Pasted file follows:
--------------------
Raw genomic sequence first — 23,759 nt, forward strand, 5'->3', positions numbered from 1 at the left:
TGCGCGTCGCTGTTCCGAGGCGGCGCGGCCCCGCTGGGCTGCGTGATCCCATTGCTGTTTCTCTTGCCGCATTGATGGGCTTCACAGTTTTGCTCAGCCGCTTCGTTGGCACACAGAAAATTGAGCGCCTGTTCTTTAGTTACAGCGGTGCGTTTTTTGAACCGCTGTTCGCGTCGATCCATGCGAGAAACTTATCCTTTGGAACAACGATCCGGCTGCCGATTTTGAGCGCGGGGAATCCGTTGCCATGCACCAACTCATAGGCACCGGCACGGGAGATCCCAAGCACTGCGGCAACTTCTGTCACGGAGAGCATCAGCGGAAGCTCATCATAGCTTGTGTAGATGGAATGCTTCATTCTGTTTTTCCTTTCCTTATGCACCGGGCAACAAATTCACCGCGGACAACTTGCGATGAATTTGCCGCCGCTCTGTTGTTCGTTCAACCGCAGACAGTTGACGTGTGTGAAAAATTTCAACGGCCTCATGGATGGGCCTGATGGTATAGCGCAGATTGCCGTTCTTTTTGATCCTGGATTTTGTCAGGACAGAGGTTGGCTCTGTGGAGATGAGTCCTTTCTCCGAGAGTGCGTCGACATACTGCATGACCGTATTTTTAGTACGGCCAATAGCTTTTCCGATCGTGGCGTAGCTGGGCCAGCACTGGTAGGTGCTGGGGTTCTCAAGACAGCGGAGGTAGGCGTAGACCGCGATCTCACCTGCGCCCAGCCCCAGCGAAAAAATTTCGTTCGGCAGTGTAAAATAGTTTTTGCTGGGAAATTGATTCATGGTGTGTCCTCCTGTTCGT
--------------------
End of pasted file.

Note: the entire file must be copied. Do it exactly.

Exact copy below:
Raw genomic sequence first — 23,759 nt, forward strand, 5'->3', positions numbered from 1 at the left:
TGCGCGTCGCTGTTCCGAGGCGGCGCGGCCCCGCTGGGCTGCGTGATCCCATTGCTGTTTCTCTTGCCGCATTGATGGGCTTCACAGTTTTGCTCAGCCGCTTCGTTGGCACACAGAAAATTGAGCGCCTGTTCTTTAGTTACAGCGGTGCGTTTTTTGAACCGCTGTTCGCGTCGATCCATGCGAGAAACTTATCCTTTGGAACAACGATCCGGCTGCCGATTTTGAGCGCGGGGAATCCGTTGCCATGCACCAACTCATAGGCACCGGCACGGGAGATCCCAAGCACTGCGGCAACTTCTGTCACGGAGAGCATCAGCGGAAGCTCATCATAGCTTGTGTAGATGGAATGCTTCATTCTGTTTTTCCTTTCCTTATGCACCGGGCAACAAATTCACCGCGGACAACTTGCGATGAATTTGCCGCCGCTCTGTTGTTCGTTCAACCGCAGACAGTTGACGTGTGTGAAAAATTTCAACGGCCTCATGGATGGGCCTGATGGTATAGCGCAGATTGCCGTTCTTTTTGATCCTGGATTTTGTCAGGACAGAGGTTGGCTCTGTGGAGATGAGTCCTTTCTCCGAGAGTGCGTCGACATACTGCATGACCGTATTTTTAGTACGGCCAATAGCTTTTCCGATCGTGGCGTAGCTGGGCCAGCACTGGTAGGTGCTGGGGTTCTCAAGACAGCGGAGGTAGGCGTAGACCGCGATCTCACCTGCGCCCAGCCCCAGCGAAAAAATTTCGTTCGGCAGTGTAAAATAGTTTTTGCTGGGAAATTGATTCATGGTGTGTCCTCCTGTTCGT